Observations from the Corner of Medicare Advantage and MACRA

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In early October, The Centers for Medicare & Medicaid (CMS) surprised everyone and published the highly anticipated Final Rule on MACRA well ahead of schedule. A number of blogs have since provided high-level summaries of the rule, but we want to dive deeper into how MACRA directly impacts Medicare Advantage (MA) plans and providers.

The final rule doesn’t depart significantly from the proposed rule when it comes to MA. Here are the four key takeaways:

  1. MA membership alone does not count toward low volume thresholds or Advanced Alternative Payment Model (APM) thresholds. Although CMS telegraphed this move in the proposed rule, many industry participants hoped the agency would change its mind and allow MA plans under the APM tent. In the MA Comments section, CMS pointed to MACRA’s statutory language, which states, “…beneficiaries enrolled in Medicare Advantage plans that receive their Part B services through their Medicare Advantage plan will not be included in allowed charges billed under Medicare Part B for determining the low-volume threshold.”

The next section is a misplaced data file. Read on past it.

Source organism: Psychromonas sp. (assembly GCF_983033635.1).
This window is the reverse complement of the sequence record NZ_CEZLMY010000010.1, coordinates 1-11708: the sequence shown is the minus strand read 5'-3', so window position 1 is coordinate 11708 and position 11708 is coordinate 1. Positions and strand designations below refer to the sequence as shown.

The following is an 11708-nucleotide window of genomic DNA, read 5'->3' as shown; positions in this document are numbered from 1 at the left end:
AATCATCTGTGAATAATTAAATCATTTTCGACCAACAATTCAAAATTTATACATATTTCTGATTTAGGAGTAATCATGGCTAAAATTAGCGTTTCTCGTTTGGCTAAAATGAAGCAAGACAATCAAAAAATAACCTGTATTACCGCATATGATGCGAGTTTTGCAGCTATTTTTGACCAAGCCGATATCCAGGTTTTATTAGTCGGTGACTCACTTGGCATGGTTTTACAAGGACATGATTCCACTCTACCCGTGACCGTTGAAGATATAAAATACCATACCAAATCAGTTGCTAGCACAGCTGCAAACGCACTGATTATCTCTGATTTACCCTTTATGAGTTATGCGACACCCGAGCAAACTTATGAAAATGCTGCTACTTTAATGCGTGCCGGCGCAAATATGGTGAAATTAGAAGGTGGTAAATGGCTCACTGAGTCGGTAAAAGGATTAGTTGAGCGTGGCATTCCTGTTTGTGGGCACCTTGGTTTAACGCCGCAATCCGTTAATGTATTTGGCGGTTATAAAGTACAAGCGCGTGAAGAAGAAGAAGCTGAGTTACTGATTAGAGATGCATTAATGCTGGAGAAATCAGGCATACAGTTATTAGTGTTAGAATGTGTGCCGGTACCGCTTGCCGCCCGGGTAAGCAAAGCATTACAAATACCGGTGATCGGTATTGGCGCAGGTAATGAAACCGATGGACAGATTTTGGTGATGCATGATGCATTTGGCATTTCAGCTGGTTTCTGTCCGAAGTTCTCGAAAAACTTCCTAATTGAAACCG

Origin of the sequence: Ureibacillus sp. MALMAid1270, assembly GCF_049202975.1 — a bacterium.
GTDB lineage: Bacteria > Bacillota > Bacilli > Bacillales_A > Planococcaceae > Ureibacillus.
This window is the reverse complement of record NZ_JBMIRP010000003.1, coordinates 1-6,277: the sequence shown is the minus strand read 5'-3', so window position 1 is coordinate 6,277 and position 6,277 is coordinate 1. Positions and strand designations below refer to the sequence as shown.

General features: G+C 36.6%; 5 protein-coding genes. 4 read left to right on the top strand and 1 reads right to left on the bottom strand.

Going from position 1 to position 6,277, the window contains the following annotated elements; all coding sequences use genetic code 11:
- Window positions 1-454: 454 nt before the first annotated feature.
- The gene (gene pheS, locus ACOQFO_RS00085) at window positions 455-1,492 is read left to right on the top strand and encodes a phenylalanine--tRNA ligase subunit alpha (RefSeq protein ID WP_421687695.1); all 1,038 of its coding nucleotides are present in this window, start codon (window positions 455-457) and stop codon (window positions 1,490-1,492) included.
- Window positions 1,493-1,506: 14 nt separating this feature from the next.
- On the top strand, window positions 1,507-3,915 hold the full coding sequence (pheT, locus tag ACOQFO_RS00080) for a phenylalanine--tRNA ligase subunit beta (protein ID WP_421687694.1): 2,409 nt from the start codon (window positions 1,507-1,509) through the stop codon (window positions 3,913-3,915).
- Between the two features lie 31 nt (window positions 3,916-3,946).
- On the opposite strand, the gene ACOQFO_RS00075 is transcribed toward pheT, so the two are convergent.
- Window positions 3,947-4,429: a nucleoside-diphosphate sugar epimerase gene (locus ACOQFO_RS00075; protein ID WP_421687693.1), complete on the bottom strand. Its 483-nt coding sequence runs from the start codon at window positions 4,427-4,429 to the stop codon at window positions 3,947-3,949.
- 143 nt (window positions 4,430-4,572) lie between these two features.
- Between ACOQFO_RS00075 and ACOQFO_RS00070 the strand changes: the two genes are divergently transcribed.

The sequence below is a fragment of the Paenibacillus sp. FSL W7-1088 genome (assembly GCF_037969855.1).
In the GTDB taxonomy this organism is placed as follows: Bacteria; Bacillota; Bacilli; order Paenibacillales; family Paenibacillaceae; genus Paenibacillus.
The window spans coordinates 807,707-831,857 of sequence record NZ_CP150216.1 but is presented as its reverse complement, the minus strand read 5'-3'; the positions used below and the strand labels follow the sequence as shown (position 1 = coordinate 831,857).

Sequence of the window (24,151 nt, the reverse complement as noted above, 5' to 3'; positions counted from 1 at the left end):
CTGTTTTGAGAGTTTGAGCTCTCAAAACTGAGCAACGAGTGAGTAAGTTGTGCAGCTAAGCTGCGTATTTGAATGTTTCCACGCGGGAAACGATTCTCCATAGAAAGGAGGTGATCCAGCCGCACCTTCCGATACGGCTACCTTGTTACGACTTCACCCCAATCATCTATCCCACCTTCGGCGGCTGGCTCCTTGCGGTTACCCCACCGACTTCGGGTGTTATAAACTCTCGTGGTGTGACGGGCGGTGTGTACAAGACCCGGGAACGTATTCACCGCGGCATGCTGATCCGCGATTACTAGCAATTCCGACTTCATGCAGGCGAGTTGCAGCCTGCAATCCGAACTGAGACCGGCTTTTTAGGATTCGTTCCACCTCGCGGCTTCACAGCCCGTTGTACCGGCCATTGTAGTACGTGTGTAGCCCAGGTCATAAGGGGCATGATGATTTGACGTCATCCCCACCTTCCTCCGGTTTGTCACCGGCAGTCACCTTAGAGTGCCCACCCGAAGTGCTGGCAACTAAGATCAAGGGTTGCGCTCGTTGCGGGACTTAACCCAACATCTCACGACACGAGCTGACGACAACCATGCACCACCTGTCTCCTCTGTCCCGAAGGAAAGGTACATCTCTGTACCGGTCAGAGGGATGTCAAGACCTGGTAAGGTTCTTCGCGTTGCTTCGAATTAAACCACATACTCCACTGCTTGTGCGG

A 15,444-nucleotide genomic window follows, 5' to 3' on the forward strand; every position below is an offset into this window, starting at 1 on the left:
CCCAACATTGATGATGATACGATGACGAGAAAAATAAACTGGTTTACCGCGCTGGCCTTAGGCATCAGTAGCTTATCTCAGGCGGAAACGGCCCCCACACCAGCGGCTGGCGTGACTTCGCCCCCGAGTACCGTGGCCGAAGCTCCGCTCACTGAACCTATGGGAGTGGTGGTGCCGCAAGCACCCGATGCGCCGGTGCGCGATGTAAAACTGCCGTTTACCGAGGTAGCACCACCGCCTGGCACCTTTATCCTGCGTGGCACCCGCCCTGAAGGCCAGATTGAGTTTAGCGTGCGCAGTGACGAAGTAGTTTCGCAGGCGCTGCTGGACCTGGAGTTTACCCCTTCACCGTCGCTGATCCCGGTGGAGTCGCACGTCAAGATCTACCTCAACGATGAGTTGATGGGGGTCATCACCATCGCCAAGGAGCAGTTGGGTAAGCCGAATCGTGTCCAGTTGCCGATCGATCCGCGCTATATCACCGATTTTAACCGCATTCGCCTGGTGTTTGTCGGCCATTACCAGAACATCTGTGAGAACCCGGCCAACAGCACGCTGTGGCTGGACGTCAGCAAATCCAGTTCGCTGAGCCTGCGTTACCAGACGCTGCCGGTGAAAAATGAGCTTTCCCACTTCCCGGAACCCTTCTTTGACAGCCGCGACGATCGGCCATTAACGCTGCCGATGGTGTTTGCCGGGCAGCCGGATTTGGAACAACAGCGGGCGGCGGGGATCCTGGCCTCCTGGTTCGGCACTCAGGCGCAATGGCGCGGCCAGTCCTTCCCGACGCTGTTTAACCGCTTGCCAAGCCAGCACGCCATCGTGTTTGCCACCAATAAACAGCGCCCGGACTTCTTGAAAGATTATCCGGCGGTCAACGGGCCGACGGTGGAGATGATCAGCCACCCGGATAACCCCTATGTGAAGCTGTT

1. MA provider contracts do not by themselves count as meeting the financial risk criteria for Advanced APMs, but full risk capitation contracts will meet this financial risk criteria. Here CMS draws a distinction between “capitation as a risk arrangement and capitation as only a cash flow mechanism.” MA plans consider their provider contracting arrangements as proprietary and don’t reveal specifics. Some such contracts might include reconciliations or true-ups with physicians to limit their downside risk. CMS only recognizes arrangements that have potential up and down side risk as qualifying for Advanced APM status.
  1. As stated in the proposed rule, providers subcontracted with MA plans must participate in APMs under the All-Payer Combination Option that begins in Performance Year 2019 and Payment Year 2021. Although not an immediate play, this provision was a bit of a win for MA plans. Beginning with the 2019 performance year, CMS will allow qualifying MA lines of business to be included with other all-payer lines of business for Advanced APM patient or revenue volume threshold calculations.
  1. CMS will be releasing more guidance as to how providers will submit documentation related to their risk sharing arrangements with other payers. It is worth noting that it will be the providers, not the payers submitting this Advanced APM qualifying information to CMS.

There is no doubt Medicare Advantage plans have grown tremendously in popularity over the past decade. MA plans also have a proven track record for cost reduction and producing better outcomes for beneficiaries, which are two components of the Triple Aim. With that said, it is curious that CMS didn’t reward the portion of Medicare offering the most innovation and desired results. Perhaps future legislation will remedy this.

Clark Cameron, manager of payer market strategy and development for 3M Health Information Systems, and Gretchen Millsmanager of market strategy for populations and payment solutions at 3M Health Information Systems, originally wrote this post.

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